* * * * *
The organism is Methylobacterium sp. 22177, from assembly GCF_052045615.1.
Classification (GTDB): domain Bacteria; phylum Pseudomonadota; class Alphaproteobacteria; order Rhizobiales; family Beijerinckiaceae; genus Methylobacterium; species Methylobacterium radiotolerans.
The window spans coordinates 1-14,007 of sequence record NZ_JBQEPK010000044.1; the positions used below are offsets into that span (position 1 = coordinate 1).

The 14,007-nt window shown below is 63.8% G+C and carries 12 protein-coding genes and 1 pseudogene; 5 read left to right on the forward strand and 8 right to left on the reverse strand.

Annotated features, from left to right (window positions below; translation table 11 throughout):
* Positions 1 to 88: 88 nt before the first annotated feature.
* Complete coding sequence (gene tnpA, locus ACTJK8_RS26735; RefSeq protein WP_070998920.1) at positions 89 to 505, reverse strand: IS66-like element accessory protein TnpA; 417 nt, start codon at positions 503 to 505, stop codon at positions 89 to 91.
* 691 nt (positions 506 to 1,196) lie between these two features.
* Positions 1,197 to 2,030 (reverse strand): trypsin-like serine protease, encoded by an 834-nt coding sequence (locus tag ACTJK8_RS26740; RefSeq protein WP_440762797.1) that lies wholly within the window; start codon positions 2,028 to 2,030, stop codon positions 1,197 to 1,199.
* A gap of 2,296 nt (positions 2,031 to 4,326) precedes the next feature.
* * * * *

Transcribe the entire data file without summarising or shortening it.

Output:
The organism is Methylobacterium sp. 22177, from assembly GCF_052045615.1.
Classification (GTDB): domain Bacteria; phylum Pseudomonadota; class Alphaproteobacteria; order Rhizobiales; family Beijerinckiaceae; genus Methylobacterium; species Methylobacterium radiotolerans.
The window spans coordinates 1-14,007 of sequence record NZ_JBQEPK010000044.1; the positions used below are offsets into that span (position 1 = coordinate 1).

The 14,007-nt window shown below is 63.8% G+C and carries 12 protein-coding genes and 1 pseudogene; 5 read left to right on the forward strand and 8 right to left on the reverse strand.

Annotated features, from left to right (window positions below; translation table 11 throughout):
* Positions 1 to 88: 88 nt before the first annotated feature.
* Complete coding sequence (gene tnpA, locus ACTJK8_RS26735; RefSeq protein WP_070998920.1) at positions 89 to 505, reverse strand: IS66-like element accessory protein TnpA; 417 nt, start codon at positions 503 to 505, stop codon at positions 89 to 91.
* 691 nt (positions 506 to 1,196) lie between these two features.
* Positions 1,197 to 2,030 (reverse strand): trypsin-like serine protease, encoded by an 834-nt coding sequence (locus tag ACTJK8_RS26740; RefSeq protein WP_440762797.1) that lies wholly within the window; start codon positions 2,028 to 2,030, stop codon positions 1,197 to 1,199.
* A gap of 2,296 nt (positions 2,031 to 4,326) precedes the next feature.